The theory is close enough to right when it comes to education. The basic idea—different people have different cognitive strengths—is certainly right. (There are a few hold outs who think that intelligence is all of piece, but not many).

“Close enough” is fine for education because the big question is not the precise list of intelligences, but what an educator is going to do about the fact that different kids are good at different things.

And that’s where the question of goals returns to the fore.

If you think that the goal of education is to prepare students for the workplace, it’s fairly clear where to turn for thoughts about school curricula—you talk to economists and business leaders to try to predict the skills and knowledge kids will need in the future workplace.

And further, you think that most of the intelligences that Gardner lists should not be called intelligences, but rather should be called talents, or abilities. And further, most don’t belong in school because they don’t contribute to the goal of workforce preparedness.

If, in contrast, you think that goal of schooling is for kids to make the most of their abilities, whatever they might be, then Gardner’s list is enormously useful because you need a catalog of human abilities. You need to know the kinds of things that kids might be good at, so that you can be sure that each child is exposed to material that draws on each type of ability. Each child must have a chance to see what he or she finds interesting and important.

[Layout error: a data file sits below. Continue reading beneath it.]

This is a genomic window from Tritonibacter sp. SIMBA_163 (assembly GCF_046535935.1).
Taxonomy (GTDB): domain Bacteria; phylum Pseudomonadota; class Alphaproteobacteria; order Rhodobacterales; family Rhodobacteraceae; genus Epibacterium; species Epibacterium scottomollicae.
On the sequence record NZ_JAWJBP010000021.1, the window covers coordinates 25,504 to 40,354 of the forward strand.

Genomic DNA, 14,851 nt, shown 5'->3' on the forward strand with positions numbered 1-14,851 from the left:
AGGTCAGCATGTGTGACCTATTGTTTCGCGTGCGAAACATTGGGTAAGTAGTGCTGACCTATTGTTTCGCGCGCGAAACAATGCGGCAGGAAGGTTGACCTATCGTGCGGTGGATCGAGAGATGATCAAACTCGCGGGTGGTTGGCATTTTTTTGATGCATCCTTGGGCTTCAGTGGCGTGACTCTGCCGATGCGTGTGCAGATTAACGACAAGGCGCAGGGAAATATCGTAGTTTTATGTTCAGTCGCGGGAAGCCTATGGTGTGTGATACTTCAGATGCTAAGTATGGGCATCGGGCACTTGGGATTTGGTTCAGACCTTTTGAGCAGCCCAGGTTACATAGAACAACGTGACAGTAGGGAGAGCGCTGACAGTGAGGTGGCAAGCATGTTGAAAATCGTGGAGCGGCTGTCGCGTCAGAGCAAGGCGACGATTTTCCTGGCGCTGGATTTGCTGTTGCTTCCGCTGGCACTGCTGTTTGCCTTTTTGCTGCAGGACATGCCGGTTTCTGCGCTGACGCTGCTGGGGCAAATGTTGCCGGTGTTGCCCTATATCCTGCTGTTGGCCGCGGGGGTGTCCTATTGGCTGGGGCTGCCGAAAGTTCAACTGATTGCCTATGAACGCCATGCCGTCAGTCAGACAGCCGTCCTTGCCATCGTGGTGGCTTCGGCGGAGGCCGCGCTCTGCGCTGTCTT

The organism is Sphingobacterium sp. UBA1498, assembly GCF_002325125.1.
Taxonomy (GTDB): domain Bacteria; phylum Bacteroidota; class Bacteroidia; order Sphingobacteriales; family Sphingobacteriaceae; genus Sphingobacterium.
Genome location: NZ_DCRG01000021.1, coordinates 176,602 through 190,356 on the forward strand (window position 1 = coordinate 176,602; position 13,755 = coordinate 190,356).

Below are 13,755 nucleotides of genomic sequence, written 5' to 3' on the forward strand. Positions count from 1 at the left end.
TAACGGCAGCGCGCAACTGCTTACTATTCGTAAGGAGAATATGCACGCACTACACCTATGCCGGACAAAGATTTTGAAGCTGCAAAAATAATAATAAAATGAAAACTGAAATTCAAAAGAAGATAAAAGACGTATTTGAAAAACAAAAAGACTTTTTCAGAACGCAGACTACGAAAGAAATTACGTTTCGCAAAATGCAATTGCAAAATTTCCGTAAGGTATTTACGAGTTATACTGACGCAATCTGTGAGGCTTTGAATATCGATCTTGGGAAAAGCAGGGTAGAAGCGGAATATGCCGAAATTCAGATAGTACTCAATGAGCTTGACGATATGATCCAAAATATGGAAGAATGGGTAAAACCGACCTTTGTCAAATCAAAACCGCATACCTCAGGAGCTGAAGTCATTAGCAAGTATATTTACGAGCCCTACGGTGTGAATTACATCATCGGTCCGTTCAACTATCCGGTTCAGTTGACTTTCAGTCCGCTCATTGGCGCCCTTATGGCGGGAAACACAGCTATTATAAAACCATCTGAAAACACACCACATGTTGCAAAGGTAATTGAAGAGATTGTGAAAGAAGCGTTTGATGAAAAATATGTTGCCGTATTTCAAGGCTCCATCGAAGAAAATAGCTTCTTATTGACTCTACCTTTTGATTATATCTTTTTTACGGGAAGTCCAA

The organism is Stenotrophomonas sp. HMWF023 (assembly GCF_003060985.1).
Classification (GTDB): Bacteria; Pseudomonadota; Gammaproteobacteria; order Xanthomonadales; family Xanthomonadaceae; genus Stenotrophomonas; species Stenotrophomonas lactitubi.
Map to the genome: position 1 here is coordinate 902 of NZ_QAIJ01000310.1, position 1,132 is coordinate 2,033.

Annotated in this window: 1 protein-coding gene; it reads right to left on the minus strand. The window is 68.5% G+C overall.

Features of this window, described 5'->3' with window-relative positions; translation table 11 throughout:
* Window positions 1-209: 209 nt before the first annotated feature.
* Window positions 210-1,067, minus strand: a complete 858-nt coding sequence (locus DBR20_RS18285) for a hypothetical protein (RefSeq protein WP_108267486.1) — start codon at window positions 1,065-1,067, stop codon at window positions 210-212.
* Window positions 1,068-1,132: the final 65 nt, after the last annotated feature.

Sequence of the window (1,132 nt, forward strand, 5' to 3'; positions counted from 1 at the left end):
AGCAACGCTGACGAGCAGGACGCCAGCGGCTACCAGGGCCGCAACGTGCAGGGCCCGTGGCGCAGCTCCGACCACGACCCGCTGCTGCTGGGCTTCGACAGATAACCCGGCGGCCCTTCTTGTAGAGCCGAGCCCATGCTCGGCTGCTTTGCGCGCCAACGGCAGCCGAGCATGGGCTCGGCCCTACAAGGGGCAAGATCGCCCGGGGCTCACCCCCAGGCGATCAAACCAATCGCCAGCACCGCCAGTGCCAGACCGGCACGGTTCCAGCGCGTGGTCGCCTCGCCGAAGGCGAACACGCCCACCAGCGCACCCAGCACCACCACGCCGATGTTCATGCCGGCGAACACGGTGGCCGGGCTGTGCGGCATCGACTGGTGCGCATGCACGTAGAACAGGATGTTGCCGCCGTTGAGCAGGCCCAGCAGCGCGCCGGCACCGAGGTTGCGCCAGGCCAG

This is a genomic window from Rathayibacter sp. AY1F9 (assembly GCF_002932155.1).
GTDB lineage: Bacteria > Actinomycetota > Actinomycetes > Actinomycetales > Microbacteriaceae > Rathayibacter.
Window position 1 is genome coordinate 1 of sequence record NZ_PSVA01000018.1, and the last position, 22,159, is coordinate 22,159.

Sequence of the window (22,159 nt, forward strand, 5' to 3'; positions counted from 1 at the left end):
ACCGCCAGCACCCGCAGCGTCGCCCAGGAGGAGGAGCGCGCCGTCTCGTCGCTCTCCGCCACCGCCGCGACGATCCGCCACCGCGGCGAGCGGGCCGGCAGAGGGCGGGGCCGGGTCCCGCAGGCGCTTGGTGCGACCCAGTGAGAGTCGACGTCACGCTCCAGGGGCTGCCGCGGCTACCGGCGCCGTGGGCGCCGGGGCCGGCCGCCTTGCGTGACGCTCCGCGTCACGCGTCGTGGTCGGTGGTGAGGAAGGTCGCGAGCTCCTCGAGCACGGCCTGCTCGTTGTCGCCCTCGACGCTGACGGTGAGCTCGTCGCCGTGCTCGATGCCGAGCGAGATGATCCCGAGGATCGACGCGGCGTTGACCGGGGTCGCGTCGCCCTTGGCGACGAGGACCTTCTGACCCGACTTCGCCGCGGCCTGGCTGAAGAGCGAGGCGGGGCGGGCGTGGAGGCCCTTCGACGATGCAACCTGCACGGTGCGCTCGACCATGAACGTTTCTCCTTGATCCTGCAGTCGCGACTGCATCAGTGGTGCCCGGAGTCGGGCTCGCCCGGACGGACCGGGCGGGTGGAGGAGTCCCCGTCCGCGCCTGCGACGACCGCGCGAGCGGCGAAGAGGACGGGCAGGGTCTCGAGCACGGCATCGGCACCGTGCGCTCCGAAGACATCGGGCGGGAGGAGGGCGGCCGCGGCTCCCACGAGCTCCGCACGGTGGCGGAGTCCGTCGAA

Further, Gardner’s theory is enormously helpful to you rhetorically, exactly because it refers to musical ability and the ability to use your body effectively as “intelligences” rather than talents. Gardner has made explicit what your goal entails; all the of things that children might be good at are now on an equal footing. “Intelligence” is no longer limited to being good with words or being good with numbers.

If you agree that the goal of schooling is to maximize children’s potential, whatever their abilities might be, then calling all abilities intelligences is a rhetorical tour de force. If you hold other goals for schooling (e.g., workforce readiness) then it is rhetorical sleight of hand.

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By Valerie Strauss  | March 1, 2010; 10:22 AM ET